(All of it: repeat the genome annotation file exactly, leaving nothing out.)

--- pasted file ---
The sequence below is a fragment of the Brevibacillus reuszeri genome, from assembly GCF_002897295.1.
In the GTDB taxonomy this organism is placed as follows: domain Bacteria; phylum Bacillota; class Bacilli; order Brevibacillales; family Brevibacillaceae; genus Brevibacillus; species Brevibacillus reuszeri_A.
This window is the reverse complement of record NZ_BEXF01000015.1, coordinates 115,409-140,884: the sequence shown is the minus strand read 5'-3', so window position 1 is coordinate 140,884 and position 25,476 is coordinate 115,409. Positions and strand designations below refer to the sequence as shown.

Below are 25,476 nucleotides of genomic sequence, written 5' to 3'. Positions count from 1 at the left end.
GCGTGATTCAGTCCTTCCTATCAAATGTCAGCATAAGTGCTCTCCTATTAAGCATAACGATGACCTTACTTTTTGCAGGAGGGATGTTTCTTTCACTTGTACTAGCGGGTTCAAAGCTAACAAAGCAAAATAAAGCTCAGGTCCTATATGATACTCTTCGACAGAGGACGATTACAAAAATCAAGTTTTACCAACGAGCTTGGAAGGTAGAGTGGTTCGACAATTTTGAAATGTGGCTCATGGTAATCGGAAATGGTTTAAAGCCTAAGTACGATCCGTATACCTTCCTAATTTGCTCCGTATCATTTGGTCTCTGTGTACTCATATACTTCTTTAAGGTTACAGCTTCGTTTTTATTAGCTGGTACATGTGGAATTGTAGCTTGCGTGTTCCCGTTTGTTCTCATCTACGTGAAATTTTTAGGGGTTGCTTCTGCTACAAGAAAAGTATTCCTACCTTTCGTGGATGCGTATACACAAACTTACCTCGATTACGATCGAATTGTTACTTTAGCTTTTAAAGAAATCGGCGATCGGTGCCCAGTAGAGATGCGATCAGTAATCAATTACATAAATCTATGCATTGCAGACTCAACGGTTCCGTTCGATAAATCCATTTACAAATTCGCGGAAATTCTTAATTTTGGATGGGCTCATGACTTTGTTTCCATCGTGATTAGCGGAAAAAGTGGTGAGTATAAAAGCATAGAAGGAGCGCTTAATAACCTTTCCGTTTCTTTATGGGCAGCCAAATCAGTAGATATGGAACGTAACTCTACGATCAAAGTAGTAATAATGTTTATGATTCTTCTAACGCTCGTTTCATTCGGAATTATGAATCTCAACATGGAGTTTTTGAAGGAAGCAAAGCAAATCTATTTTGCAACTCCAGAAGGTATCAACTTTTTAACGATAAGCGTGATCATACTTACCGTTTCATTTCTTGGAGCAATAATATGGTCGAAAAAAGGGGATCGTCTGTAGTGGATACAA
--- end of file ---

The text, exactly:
The sequence below is a fragment of the Brevibacillus reuszeri genome, from assembly GCF_002897295.1.
In the GTDB taxonomy this organism is placed as follows: domain Bacteria; phylum Bacillota; class Bacilli; order Brevibacillales; family Brevibacillaceae; genus Brevibacillus; species Brevibacillus reuszeri_A.
This window is the reverse complement of record NZ_BEXF01000015.1, coordinates 115,409-140,884: the sequence shown is the minus strand read 5'-3', so window position 1 is coordinate 140,884 and position 25,476 is coordinate 115,409. Positions and strand designations below refer to the sequence as shown.

Below are 25,476 nucleotides of genomic sequence, written 5' to 3'. Positions count from 1 at the left end.
GCGTGATTCAGTCCTTCCTATCAAATGTCAGCATAAGTGCTCTCCTATTAAGCATAACGATGACCTTACTTTTTGCAGGAGGGATGTTTCTTTCACTTGTACTAGCGGGTTCAAAGCTAACAAAGCAAAATAAAGCTCAGGTCCTATATGATACTCTTCGACAGAGGACGATTACAAAAATCAAGTTTTACCAACGAGCTTGGAAGGTAGAGTGGTTCGACAATTTTGAAATGTGGCTCATGGTAATCGGAAATGGTTTAAAGCCTAAGTACGATCCGTATACCTTCCTAATTTGCTCCGTATCATTTGGTCTCTGTGTACTCATATACTTCTTTAAGGTTACAGCTTCGTTTTTATTAGCTGGTACATGTGGAATTGTAGCTTGCGTGTTCCCGTTTGTTCTCATCTACGTGAAATTTTTAGGGGTTGCTTCTGCTACAAGAAAAGTATTCCTACCTTTCGTGGATGCGTATACACAAACTTACCTCGATTACGATCGAATTGTTACTTTAGCTTTTAAAGAAATCGGCGATCGGTGCCCAGTAGAGATGCGATCAGTAATCAATTACATAAATCTATGCATTGCAGACTCAACGGTTCCGTTCGATAAATCCATTTACAAATTCGCGGAAATTCTTAATTTTGGATGGGCTCATGACTTTGTTTCCATCGTGATTAGCGGAAAAAGTGGTGAGTATAAAAGCATAGAAGGAGCGCTTAATAACCTTTCCGTTTCTTTATGGGCAGCCAAATCAGTAGATATGGAACGTAACTCTACGATCAAAGTAGTAATAATGTTTATGATTCTTCTAACGCTCGTTTCATTCGGAATTATGAATCTCAACATGGAGTTTTTGAAGGAAGCAAAGCAAATCTATTTTGCAACTCCAGAAGGTATCAACTTTTTAACGATAAGCGTGATCATACTTACCGTTTCATTTCTTGGAGCAATAATATGGTCGAAAAAAGGGGATCGTCTGTAGTGGATACAA